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The Choice of a New Corporation

April 25, 2012

And for yet another concise demonstration from the “that’s what capitalism does” file…

Free market capitalism, in theory, is supposed to provide greater consumer choice, and the above chart seems to suggest that it does (especially when you consider how many brands have been omitted), even with limited market participants. However, it is an open question whether our planet’s version of capitalism really does so across the board, when the product is less fit to the pure competition model. See the concentration of media ownership (also available in “infographic” form).

I should say, the above illustration is not pure, free market capitalism at work. It’s really a result of corporate-captured capitalism that rigged accounting rules to allow for tax breaks by amortizing goodwill from companies that a corporation acquires. This is just one of many accounting tricks (along with LIFO/FIFO accounting methods that allow a company to overstate the cost of the actual goods they sold over a year), that grants economic advantages to being a HUGE company and allows those huge conglomerates to report $0 in taxable income.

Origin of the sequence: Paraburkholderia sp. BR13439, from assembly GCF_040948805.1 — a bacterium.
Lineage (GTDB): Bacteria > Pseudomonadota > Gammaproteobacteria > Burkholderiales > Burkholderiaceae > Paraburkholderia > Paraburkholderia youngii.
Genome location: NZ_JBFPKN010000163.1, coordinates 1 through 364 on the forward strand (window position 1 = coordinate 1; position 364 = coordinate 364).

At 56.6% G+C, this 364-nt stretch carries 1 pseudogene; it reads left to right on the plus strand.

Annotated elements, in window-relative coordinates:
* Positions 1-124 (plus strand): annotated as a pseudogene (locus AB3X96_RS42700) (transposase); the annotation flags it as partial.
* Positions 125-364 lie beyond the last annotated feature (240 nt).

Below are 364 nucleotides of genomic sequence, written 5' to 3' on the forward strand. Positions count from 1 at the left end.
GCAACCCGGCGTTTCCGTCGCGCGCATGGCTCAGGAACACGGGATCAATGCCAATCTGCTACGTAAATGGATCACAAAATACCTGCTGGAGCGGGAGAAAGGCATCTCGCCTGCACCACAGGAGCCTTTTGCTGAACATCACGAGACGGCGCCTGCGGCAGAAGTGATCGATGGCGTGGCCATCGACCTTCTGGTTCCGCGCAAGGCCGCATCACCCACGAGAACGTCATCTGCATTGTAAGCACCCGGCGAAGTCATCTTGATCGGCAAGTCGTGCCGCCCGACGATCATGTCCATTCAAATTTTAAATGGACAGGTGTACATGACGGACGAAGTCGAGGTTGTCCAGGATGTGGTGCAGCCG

But is this a problem? That depends on whether or not the advantages garnered by these incredibly powerful corporations are at the cost of the consumer (e.g., in the form of health concerns that are overlooked by the FDA or when actual profits get different treatment from a commonsense definition of income) or are passed along to the consumer (e.g., in the form of choice, lower costs, and increased welfare).

Even capitalism skeptics probably agree with Louis C.K.’s now timeless observations on consumer welfare.

The question we are left with is who has control of where those benefits flow. That’s an important question in an election year. Because democracy, like capitalism, issupposed to provide for greater electoral choice.

“President of The United States: 2 candidates.

Jelly beans: 36 flavors.”

-George Carlin

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One Comment leave one →
  1. April 25, 2012 2:01 pm

    Who is in control? Sometimes I think it’s in the hands of an unseen Ouija board. But you bring up many good points. We all should be more critical of capitalism.

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